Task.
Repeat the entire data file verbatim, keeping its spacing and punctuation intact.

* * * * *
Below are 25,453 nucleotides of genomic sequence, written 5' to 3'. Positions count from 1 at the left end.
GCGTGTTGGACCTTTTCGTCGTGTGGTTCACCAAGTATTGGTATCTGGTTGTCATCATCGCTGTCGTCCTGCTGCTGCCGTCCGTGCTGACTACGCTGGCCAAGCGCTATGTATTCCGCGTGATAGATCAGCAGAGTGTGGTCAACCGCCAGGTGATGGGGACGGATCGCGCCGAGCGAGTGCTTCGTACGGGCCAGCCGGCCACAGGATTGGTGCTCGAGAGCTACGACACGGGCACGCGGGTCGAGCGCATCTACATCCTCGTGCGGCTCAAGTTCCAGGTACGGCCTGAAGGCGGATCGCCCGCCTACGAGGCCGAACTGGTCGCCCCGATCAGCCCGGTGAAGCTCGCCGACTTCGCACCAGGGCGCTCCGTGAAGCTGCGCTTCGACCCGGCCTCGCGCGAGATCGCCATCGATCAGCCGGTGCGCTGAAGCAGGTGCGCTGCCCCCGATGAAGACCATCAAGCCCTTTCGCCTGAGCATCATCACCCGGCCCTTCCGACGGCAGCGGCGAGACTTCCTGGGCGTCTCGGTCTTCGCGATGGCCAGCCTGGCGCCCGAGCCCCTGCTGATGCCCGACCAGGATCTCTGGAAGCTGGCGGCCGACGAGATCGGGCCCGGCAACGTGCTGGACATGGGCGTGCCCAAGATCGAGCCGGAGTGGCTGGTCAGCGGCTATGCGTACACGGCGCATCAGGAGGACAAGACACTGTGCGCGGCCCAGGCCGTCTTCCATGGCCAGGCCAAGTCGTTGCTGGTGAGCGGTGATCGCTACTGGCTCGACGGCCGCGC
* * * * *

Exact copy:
Below are 25,453 nucleotides of genomic sequence, written 5' to 3'. Positions count from 1 at the left end.
GCGTGTTGGACCTTTTCGTCGTGTGGTTCACCAAGTATTGGTATCTGGTTGTCATCATCGCTGTCGTCCTGCTGCTGCCGTCCGTGCTGACTACGCTGGCCAAGCGCTATGTATTCCGCGTGATAGATCAGCAGAGTGTGGTCAACCGCCAGGTGATGGGGACGGATCGCGCCGAGCGAGTGCTTCGTACGGGCCAGCCGGCCACAGGATTGGTGCTCGAGAGCTACGACACGGGCACGCGGGTCGAGCGCATCTACATCCTCGTGCGGCTCAAGTTCCAGGTACGGCCTGAAGGCGGATCGCCCGCCTACGAGGCCGAACTGGTCGCCCCGATCAGCCCGGTGAAGCTCGCCGACTTCGCACCAGGGCGCTCCGTGAAGCTGCGCTTCGACCCGGCCTCGCGCGAGATCGCCATCGATCAGCCGGTGCGCTGAAGCAGGTGCGCTGCCCCCGATGAAGACCATCAAGCCCTTTCGCCTGAGCATCATCACCCGGCCCTTCCGACGGCAGCGGCGAGACTTCCTGGGCGTCTCGGTCTTCGCGATGGCCAGCCTGGCGCCCGAGCCCCTGCTGATGCCCGACCAGGATCTCTGGAAGCTGGCGGCCGACGAGATCGGGCCCGGCAACGTGCTGGACATGGGCGTGCCCAAGATCGAGCCGGAGTGGCTGGTCAGCGGCTATGCGTACACGGCGCATCAGGAGGACAAGACACTGTGCGCGGCCCAGGCCGTCTTCCATGGCCAGGCCAAGTCGTTGCTGGTGAGCGGTGATCGCTACTGGCTCGACGGCCGCGC